A SpaceX is about to make history. After taking astronauts 25 times to the International Space Station (ISS) and partnering with NASA (to the dismay of some competitors), now it’s the turn of the space company from Elon Musk use ship Crew Dragon on first civilian space mission.
Four people will be part of the flight that, in all, will last three days: billionaire Jared Isaacman; assistant physician Hayley Arceneaux; geoscientist Sian Proctor and engineer Chris Sembroski.
The mission objective, called the Inspiration4, is raising $200 million for St. Jude Children’s Research Hospital, charity hospital for children with cancer. Isaacman has already donated half the amount and the rest will be collected through the Inspiration4 website.
This Monday, the 13th, the Netflix will release the first episodes of the documentary series “Countdown: Inspiration4 Mission to Space” about the preparation of the four crew in recent months.
Netflix plans to cover the event “almost in real time”, with the latest episodes of the series planned to come out after Crew Dragon arrives in Earth orbit.
What is known about the Dragon Crew?
Musk’s Crew Dragon is the evolution of an ancient spacecraft called Dragon 1, launched 20 times on missions to deliver payloads to the ISS and the first spacecraft by a private company to take humans into space.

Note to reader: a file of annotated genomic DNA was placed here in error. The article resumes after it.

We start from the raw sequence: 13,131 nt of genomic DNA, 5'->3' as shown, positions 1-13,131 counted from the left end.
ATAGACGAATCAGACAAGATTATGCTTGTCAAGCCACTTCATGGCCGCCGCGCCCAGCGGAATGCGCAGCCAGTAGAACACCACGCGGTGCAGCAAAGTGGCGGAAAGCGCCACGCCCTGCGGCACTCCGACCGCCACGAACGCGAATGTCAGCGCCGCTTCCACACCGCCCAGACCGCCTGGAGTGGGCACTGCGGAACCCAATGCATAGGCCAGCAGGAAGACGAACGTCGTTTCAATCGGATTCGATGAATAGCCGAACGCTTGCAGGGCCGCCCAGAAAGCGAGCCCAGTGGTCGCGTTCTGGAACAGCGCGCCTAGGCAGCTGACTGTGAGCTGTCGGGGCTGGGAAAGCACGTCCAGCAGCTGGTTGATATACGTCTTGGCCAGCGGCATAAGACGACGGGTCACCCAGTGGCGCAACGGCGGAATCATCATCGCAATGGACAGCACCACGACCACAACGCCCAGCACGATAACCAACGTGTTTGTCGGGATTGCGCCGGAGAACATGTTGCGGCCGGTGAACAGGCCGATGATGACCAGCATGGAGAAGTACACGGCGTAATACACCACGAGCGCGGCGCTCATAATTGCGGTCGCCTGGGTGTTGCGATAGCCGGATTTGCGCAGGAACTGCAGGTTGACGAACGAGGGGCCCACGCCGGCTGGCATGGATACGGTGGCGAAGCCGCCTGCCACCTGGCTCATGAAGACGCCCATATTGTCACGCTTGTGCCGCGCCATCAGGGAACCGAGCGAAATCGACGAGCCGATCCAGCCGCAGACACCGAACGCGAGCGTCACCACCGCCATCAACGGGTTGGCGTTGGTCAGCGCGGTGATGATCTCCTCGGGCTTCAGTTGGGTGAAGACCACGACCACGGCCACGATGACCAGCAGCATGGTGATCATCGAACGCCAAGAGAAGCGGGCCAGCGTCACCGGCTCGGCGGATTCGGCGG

The new version of Crew Dragon is capable of carrying up to 7 passengers and significant amounts of cargo. In all, it is about 8 meters high and 4 meters in diameter. It is equipped with 16 Draco thrusters, which help to move the vehicle.
From launch until just before re-entry, the Crew Dragon capsule is attached to a section that acts as a sort of trunk: it has solar panels, heat-removing radiators, cargo space, and devices to provide stability in the event of an emergency. .
The spacecraft also has security measures for takeoff: there is a launch exhaust system that has eight SuperDraco engines and quickly separates from the rocket for the safety of the crew.
The interior design, as SpaceX engineer John Federspiel puts it, aims to “look like a 21st century spaceship” with touchscreens, foam seats that “mould” around the seat and the colors white and black everywhere.
The first astronauts to fly aboard a Crew Dragon, Doug Hurley and Bob Behnken, say the screens were hard to get used to at first. “But what you get is an indication of where you played,” Hurley told BBC. When using, the technology indicates where it believes it was played through a “flash” to know if the click was correct.
In the Inspiration4 mission, the vehicle used will be the Crew Dragon Resilience (“resilience”, in Portuguese). It will be on top of the Falcon 9, two-stage rocket that has participated in 111 SpaceX launches.
Resilience has a spatial detail: while other versions have small straight windows, this ship will have a Dome to provide a complete view of space. Since the mission will be in orbit at all times (and will not dock with the ISS, for example), the round glass is replacing the connecting port that would be used to enter the station.
A look at Dragon’s Cupola, which will provide our Inspiration4 astronauts with incredible views of Earth from orbit!
The crew visited the flight-hardware Cupola in California before it was shipped to Florida for integration with Dragon Resilience. pic.twitter.com/9ivMZrS1ip
— Inspiration4 (@inspiration4x) September 1, 2021